Trends in Distance Education in Canada

Rocci Luppincini, in his book Trends in Educational Technology and Distance Education in Canada, explores the history and trends of online learning in Canada’s higher education sector.

The University of Calgary has a support centre for faculty called, the Teaching and Learning Centre. This centre provides faculty development, consulting, and mentoring to those who teach. Also, the University has a centre, called the Information Commons, which provides services for the scholarly use of information and technology use.

One of the institutions in Canada that offers online programs and courses is Athabasca University.  Unique to Athabasca is the Learning Accreditation Centre that assess transfer credits, prior learning assessment and accrediting workplace programs. They also helped gain accreditation from the Middle States Commission on Higher Education (MSCHE) that recognizes their Master of Distance Education (MDE) program. Also stemming from the university is a faculty and graduate student research centre, named the Canadian Institute of Distance Education Research (CIDER) designed to address a multitude of issues such as teaching and learning applications, finance, access, and other factors affecting DE. To support the research initiative, the CIDER centre also publishes a far reaching e-journal called the International Review of Research in Open and Distance Learning (IRRODL).  

Acadia University is a laptop university with distance programs which is driven by the Acadia Advantage initiative and the Acadia Institute for Teaching and Technology. They ensure all students have a notebook computer and up-to-date technological expertise. Considering their technological enriched environment they needed to invest significantly in faculty development and support. Thus, this centre helps faculty use technology to effectively improve student learning, reaching into the individual academic units. Services include helping with the design of online courses, and by using virtual learning templates. They offer on-site and off-site training.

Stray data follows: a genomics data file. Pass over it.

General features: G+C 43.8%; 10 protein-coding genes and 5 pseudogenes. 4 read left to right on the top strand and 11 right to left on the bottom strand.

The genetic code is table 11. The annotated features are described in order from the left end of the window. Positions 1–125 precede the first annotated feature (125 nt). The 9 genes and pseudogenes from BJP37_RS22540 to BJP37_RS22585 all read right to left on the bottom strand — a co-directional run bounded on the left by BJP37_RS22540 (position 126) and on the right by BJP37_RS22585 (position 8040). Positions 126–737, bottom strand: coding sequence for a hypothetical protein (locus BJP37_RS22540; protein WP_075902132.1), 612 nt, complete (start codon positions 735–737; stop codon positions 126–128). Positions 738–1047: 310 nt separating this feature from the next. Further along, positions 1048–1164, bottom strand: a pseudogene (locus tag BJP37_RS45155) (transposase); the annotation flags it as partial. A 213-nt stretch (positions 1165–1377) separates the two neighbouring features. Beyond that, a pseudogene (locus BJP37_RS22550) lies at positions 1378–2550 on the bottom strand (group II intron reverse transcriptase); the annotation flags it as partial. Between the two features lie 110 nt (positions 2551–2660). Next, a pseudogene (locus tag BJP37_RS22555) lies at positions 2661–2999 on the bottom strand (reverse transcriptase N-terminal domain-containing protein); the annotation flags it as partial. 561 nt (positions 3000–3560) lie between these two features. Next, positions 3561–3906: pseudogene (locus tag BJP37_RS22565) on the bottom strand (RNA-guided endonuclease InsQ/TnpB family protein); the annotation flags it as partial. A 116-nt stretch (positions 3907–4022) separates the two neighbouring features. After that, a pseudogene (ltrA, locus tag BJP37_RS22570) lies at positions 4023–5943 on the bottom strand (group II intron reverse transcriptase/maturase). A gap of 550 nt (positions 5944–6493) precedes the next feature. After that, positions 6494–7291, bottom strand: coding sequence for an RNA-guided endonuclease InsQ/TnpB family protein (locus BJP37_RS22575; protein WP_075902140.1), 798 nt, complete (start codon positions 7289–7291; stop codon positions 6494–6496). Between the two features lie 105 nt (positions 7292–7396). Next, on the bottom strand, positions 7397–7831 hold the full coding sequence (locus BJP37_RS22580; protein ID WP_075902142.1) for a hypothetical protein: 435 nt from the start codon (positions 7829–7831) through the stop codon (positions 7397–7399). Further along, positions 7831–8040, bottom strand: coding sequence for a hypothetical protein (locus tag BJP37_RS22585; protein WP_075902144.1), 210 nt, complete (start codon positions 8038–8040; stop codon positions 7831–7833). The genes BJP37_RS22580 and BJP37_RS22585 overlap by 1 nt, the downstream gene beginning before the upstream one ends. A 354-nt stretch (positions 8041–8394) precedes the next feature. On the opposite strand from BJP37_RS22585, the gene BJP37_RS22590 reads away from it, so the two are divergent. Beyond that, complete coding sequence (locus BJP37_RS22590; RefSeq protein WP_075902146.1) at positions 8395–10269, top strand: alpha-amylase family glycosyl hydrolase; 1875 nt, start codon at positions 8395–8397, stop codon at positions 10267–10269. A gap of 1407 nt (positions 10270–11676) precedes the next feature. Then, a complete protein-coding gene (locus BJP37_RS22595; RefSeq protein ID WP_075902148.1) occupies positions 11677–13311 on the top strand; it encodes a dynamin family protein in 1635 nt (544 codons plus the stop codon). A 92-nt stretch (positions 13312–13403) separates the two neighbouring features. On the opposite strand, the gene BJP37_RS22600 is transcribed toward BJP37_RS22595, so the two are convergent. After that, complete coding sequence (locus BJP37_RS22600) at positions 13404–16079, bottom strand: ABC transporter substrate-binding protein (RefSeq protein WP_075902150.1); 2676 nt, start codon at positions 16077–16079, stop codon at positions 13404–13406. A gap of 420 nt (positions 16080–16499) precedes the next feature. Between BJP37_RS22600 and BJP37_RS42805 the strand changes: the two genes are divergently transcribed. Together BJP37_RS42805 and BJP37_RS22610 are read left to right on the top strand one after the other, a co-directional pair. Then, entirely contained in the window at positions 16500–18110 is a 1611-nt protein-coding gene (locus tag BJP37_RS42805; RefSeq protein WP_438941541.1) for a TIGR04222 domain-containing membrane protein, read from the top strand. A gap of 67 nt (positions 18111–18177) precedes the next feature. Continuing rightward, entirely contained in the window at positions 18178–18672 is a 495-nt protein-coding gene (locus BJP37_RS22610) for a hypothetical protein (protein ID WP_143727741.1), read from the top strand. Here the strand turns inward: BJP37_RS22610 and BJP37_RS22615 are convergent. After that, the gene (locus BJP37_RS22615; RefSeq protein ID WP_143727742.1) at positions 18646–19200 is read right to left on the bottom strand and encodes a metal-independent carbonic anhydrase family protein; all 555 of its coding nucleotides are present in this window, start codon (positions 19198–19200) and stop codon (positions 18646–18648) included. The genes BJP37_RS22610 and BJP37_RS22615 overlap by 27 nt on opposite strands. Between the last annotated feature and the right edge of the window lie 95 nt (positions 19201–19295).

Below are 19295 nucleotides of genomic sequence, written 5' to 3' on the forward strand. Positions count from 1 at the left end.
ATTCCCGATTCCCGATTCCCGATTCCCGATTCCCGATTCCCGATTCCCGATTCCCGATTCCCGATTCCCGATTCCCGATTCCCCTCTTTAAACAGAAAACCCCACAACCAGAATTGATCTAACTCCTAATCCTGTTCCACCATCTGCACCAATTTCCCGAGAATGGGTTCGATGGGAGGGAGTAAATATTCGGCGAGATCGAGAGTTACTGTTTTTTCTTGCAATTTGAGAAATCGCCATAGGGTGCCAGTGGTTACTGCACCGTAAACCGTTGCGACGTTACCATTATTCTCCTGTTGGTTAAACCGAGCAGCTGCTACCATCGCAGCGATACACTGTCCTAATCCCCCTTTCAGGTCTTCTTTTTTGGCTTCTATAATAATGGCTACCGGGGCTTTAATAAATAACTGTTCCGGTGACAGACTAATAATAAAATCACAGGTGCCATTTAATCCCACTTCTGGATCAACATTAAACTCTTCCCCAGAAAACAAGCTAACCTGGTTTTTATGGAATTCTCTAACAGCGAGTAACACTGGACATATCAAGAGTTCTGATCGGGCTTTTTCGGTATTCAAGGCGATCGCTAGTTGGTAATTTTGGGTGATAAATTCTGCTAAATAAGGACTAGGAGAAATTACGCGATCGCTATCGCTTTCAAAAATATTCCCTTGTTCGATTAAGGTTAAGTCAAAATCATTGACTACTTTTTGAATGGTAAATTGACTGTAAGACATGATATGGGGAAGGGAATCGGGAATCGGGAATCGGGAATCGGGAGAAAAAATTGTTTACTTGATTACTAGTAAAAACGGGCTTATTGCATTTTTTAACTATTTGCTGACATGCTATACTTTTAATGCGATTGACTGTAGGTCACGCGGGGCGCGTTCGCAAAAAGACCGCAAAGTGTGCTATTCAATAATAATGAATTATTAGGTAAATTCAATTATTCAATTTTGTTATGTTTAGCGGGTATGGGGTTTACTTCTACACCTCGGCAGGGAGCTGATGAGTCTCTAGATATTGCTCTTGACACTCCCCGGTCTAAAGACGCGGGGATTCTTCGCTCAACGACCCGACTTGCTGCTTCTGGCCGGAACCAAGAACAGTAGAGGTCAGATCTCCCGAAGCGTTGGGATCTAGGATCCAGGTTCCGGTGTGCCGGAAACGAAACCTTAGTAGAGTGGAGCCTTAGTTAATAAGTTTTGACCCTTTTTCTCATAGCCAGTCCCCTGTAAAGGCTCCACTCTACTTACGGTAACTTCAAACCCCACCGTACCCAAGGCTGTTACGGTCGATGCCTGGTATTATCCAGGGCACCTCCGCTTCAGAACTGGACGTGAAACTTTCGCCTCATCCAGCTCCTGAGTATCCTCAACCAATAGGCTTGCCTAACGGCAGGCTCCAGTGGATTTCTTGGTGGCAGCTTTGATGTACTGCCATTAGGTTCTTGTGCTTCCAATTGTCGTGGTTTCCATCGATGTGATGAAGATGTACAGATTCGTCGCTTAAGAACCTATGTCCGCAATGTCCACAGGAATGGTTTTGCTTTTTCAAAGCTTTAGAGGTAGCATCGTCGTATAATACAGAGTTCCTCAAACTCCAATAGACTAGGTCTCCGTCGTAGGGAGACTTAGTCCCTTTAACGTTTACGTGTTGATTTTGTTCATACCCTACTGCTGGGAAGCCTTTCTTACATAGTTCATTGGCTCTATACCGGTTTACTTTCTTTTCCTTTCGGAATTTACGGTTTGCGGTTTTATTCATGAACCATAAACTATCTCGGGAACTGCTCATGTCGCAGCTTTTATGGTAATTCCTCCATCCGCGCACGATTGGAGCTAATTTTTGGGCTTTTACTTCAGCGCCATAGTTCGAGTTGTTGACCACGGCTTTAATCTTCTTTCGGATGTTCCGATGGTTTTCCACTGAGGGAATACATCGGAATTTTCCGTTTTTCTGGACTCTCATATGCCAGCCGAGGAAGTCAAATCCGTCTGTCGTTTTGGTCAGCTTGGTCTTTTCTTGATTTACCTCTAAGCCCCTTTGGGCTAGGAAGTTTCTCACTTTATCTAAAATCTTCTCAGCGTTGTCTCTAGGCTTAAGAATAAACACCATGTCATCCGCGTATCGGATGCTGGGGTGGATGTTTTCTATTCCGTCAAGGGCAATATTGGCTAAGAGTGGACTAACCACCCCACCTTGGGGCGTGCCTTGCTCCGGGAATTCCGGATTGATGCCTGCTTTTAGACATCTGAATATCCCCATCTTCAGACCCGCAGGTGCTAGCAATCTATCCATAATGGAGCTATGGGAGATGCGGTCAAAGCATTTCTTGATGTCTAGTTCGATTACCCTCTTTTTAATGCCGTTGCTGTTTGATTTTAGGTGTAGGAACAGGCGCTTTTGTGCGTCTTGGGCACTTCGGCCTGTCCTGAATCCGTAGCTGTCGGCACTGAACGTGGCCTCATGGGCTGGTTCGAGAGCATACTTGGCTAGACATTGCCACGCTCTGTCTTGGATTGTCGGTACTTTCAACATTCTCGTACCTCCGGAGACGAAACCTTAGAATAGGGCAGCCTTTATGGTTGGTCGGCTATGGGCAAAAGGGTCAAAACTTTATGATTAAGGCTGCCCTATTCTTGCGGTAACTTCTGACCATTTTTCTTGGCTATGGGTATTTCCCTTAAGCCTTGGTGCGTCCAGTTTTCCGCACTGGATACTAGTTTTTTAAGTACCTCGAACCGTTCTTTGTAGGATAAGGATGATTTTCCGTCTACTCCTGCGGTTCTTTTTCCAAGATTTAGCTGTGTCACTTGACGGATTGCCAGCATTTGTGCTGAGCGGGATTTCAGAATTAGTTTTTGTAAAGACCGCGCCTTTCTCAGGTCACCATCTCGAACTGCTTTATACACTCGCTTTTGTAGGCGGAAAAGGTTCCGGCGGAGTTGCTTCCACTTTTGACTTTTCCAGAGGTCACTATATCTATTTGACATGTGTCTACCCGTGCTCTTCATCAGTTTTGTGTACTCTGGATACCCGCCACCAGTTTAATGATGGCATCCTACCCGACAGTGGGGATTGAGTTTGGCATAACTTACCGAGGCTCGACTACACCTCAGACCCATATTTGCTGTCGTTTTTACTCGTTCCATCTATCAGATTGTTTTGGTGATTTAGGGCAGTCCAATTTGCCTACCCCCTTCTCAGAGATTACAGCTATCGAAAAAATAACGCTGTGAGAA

Memorial University has collaborated with the University College of Cape Brenton (UCCB) to offer joint Master of Education in Information Technology program. They have a cross-university steering committee that oversees program decision making. Also, the Department of Education for Newfoundland and Labrador created the Centre for Distance Learning and Innovation (CDLI) to provide access to educational opportunities for distance learners in that province. Memorial University is affiliate with this centre and educational technology faculty members provide expertise.

Royal Roads University extensively uses technology in their operation and delivery of education. They were quoted as saying, “the dynamics of a well-established university were bound to slow things down but at Royal Roads using technology and leveraging through the use of technology was the only way the university would survive” (p.122).  Thus, they need willing staff to use technology in innovative ways. What is more, the have 50 students in a cohort which helps with economies of scale. However, this large size requires them to use technology in create ways to optimize the learning experience. Their students are in their late 40s, in middle of their careers and have family responsibilities. They also bring unique expectations and experiences to the program. As well, they are confident they can work online as they work in virtual environments at work.

The Tele-University of Quebec is a distance education institution inspired by the Open University of the UK. They have a community oriented philosophy where staff, instructors and students connect in a learning community that supports student learning through a network of services and support to help them achieve their objectives and manage their own learning plan . As well, they developed an interdisciplinary research centre, LICEF, that is an administrative branch of the university. This centre focuses on cognitive data processing and teaching environments. This one hundred person centre, supplied by professors from various departments, “develop methods, tools of design, and systems of training” (p.130). A division of this centre (CIRTA) researches elements of tele-learning. LICEF is recognized universally for its research on distance education. The university also exchanges course credits with other institutions such as Athabasca and UQAM (L’Université du Québec à Montréal).

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